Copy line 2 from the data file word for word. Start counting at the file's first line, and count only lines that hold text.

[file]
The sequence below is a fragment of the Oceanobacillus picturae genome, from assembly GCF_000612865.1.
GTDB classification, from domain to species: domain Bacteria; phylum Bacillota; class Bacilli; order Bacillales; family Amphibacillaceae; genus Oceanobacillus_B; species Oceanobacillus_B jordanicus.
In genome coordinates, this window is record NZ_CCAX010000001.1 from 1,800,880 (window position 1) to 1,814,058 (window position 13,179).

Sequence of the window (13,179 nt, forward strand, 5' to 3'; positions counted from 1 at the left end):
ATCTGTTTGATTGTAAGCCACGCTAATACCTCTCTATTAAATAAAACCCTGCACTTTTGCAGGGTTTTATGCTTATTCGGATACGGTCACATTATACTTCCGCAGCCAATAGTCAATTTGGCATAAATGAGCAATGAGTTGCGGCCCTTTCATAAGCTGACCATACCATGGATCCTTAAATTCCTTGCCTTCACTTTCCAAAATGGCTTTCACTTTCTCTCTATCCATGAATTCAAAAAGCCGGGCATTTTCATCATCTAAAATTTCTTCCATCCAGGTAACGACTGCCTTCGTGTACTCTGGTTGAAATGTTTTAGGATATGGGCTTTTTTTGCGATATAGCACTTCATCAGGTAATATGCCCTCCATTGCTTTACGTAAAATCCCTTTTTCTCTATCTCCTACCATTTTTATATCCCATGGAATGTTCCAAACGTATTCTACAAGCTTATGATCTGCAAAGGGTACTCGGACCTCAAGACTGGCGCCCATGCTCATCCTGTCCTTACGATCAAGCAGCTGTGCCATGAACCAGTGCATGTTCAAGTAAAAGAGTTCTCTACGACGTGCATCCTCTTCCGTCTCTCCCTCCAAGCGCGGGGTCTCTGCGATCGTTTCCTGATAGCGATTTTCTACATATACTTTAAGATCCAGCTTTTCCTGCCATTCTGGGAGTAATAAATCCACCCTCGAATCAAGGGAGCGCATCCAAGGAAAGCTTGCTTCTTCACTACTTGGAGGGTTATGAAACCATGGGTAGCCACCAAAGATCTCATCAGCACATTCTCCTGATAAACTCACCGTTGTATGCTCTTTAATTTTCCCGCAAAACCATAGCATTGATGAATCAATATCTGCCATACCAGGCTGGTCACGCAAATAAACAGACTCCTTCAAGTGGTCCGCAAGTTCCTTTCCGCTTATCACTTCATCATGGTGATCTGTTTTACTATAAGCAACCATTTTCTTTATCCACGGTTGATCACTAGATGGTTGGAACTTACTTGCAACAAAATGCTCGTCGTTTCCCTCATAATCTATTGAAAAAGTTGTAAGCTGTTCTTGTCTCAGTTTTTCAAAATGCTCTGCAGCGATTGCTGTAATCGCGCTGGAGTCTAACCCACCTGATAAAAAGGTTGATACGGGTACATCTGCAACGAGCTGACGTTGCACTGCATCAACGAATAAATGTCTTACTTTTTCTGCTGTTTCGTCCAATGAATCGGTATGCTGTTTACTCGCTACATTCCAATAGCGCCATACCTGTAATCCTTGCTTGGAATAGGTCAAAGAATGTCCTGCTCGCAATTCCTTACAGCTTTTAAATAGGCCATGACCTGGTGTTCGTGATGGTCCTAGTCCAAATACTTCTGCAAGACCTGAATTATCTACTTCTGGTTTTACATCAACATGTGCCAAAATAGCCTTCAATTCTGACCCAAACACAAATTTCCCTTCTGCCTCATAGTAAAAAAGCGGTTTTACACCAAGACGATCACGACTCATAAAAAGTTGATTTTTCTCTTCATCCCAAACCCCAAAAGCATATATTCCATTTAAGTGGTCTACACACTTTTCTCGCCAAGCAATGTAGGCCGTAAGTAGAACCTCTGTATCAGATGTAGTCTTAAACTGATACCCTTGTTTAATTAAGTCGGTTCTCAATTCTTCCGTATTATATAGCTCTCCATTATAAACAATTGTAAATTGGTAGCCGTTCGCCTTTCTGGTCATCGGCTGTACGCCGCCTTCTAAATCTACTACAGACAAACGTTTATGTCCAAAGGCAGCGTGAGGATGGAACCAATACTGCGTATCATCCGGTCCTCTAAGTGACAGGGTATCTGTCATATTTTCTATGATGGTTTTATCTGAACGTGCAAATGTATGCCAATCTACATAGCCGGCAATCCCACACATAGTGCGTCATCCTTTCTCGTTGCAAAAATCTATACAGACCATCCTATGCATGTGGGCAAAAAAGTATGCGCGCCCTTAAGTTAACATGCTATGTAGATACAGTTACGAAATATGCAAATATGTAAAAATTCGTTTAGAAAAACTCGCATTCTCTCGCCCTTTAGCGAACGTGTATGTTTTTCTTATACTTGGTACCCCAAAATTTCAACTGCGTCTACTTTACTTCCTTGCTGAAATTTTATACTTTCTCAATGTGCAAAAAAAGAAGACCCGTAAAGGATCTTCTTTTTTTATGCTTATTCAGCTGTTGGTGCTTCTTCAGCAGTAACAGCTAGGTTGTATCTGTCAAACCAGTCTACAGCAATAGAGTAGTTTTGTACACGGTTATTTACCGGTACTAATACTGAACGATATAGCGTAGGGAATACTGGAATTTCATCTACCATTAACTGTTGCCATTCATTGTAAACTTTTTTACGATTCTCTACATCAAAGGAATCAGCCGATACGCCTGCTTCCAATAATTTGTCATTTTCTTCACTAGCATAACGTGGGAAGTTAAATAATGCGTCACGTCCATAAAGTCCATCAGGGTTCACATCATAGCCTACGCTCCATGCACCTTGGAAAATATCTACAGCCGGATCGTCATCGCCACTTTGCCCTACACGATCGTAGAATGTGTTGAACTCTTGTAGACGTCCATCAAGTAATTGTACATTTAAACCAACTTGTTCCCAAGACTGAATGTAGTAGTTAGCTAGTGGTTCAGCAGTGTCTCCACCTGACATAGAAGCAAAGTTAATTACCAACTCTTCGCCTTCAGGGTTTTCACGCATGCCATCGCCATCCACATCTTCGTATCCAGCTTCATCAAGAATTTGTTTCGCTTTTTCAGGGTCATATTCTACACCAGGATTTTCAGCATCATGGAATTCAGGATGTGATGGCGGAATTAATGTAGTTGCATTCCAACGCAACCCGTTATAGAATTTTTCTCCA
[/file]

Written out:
GTDB classification, from domain to species: domain Bacteria; phylum Bacillota; class Bacilli; order Bacillales; family Amphibacillaceae; genus Oceanobacillus_B; species Oceanobacillus_B jordanicus.